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When functional languages can be accepted by industry?
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Date: -- (:)
From: Jean-Christophe Filliatre <filliatr@c...>
Subject: Re: When functional languages can be accepted by industry?

In his message of Mon April 3, 2000, Dennis (Gang) Chen writes: 

> Are there other features of functional language which will attract industry?

- Garbage Collection. (how many memory  leaks in C++ programs? how many
  bugs related to  memory unsafely de-allocated?) And ocaml's  GC is a
  very good one.

- Strong Typing. (how many bugs  are related to unsafe type assumptions
  about pointers in other languages?)

  Above all, strong  typing allows you to develop  and experiment with
  your code very quickly. Let me explain that point.

  When  you add  a  constructor to  a  type, or  when  you change  the
  definition of  a type, or the type  of a function, you  just have to
  recompile and  the compiler will find  all the places  which are now
  ill-typed, or  where a pattern-matching is  non-exhaustive, etc. and
  this is possible because of strong-typing.

  In practice, it appears to be  one of the most important property of
  ocaml's compiler. I use it hundreds of times every day. Whatever the
  size and the complexity of your code are, the compiler will find the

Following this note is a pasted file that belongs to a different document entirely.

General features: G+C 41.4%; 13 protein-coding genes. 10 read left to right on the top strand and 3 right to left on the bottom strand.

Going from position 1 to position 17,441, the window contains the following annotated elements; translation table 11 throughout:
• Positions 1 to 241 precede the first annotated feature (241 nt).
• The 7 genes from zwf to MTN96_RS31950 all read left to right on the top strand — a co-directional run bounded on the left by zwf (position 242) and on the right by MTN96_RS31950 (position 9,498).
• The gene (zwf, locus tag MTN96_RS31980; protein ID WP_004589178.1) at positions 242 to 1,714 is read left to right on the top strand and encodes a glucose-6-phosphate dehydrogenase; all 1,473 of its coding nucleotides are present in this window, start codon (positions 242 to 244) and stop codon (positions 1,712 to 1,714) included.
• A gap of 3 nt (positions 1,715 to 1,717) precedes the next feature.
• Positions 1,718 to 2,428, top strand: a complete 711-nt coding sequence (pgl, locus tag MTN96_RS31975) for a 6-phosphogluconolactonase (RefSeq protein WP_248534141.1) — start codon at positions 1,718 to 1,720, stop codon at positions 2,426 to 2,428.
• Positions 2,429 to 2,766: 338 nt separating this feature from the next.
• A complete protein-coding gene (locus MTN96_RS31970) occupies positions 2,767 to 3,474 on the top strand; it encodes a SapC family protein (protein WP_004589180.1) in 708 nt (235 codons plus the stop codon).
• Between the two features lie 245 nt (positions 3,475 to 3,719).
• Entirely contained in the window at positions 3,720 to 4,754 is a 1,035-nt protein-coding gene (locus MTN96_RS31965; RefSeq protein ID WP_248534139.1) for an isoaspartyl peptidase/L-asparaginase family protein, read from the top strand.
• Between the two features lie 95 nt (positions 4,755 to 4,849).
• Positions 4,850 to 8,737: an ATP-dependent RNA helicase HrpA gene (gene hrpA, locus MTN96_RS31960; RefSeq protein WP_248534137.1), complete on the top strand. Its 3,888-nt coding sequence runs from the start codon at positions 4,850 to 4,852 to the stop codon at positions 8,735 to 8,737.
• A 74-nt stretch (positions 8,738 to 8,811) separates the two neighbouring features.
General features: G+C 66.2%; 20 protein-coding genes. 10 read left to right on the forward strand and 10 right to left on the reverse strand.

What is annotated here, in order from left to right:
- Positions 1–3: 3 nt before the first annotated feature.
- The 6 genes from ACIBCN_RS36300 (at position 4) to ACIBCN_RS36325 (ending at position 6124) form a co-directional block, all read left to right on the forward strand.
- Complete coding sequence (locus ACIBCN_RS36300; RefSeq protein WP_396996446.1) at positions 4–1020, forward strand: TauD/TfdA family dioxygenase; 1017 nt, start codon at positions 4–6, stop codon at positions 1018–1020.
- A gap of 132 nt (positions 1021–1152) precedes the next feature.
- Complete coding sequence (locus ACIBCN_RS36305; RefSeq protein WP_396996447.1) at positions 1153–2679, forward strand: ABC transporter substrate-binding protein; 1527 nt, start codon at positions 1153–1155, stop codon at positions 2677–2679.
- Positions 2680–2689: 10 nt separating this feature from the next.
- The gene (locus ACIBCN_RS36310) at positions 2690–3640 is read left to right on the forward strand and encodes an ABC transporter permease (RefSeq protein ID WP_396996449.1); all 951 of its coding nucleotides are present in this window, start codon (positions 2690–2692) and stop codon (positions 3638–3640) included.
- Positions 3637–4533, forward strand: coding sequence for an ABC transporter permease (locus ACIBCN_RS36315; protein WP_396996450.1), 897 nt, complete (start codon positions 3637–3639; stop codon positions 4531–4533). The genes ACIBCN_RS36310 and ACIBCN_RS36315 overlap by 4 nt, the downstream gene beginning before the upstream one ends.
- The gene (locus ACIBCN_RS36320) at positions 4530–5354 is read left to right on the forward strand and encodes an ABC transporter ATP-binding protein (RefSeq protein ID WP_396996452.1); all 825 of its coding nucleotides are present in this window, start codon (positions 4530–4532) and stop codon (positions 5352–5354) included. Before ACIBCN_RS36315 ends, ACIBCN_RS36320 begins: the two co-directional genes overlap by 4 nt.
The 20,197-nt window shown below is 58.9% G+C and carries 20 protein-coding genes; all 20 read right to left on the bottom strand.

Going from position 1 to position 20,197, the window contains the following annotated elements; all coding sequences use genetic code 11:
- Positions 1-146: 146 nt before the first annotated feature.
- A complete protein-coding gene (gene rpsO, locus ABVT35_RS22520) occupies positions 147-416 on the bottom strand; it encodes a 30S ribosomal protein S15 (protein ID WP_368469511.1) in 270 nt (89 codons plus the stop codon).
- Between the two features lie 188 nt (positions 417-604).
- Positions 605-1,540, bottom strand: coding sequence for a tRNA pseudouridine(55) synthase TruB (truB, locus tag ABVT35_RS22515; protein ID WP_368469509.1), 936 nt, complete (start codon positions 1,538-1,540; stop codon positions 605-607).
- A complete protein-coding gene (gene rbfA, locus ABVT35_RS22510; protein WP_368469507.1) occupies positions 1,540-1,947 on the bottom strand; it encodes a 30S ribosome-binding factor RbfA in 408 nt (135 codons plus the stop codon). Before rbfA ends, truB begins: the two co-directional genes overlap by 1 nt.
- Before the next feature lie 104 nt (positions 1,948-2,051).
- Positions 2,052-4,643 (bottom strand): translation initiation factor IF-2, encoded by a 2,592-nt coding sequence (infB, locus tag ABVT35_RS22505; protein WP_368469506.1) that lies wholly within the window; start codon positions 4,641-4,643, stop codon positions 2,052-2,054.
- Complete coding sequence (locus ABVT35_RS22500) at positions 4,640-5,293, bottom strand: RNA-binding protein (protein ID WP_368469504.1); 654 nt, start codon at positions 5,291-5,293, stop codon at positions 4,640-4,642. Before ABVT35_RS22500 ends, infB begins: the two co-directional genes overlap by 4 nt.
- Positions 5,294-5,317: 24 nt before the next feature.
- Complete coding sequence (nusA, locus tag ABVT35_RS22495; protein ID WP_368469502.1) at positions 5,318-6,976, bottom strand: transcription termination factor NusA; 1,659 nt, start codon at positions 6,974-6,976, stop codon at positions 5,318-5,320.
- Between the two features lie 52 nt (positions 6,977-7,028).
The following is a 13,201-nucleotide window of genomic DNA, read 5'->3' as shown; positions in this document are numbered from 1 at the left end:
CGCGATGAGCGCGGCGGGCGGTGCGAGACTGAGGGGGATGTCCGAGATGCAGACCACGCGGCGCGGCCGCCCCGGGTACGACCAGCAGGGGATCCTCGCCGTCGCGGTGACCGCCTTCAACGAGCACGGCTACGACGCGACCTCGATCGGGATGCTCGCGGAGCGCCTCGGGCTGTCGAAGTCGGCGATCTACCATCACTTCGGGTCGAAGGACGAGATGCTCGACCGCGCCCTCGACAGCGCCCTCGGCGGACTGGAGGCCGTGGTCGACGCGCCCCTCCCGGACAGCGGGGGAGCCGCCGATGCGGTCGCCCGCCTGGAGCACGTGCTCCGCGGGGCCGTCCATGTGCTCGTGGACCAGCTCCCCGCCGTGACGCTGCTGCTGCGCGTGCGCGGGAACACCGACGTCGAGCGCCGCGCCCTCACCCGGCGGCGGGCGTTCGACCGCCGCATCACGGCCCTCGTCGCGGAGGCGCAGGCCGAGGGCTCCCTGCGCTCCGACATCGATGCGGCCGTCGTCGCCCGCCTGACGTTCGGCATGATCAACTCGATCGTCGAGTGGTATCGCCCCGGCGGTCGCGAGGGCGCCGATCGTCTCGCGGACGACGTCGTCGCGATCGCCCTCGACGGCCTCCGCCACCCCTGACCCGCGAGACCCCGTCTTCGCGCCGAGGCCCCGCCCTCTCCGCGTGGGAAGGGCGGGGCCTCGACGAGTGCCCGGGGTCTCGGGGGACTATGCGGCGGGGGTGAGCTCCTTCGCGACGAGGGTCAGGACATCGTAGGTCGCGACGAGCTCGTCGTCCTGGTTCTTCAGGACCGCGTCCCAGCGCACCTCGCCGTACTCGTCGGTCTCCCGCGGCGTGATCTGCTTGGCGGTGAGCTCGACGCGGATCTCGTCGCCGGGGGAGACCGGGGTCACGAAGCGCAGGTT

needed  changes. With  other languages,  you have  to think  hard to
  remember  the places  where changes  are  now needed,  and that's  a
  reason for code inertia (and for bugs, too).

- Recursive data-types.  I didn't follow your arguments  about C++ STL
  versus lists in functional  programming. Of course, lists are almost
  always bad  data-structures. But  a good functional  programmer does
  not use lists as data-structures  (a Lisp programmer, may be :-) but
  rather balanced trees,  Patricia trees, binomial heaps, hash-tables,
  etc. Moreover, most of  these datatypes are persistent, an essential
  property  is  several  applications  (whether  in-place  destructive
  datastructures  require explicit  copies, which  are time  and space
  consuming). You should read  Chris Okasaki's book "Purely Functional
  Data Structures".

Strong typing, recursive data-types and  a good GC are essential tools
for the programmer: you develop  quicker, your code is safer (does not
crash on a seg fault) and is  easier to maintain and to modify. Do you
still need other arguments?

-- 
Jean-Christophe Filliatre    
  Computer Science Laboratory   Phone (650) 859-5173
  SRI International             FAX   (650) 859-2844
  333 Ravenswood Ave.           email  filliatr@csl.sri.com
  Menlo Park, CA 94025, USA     web    http://www.csl.sri.com/~filliatr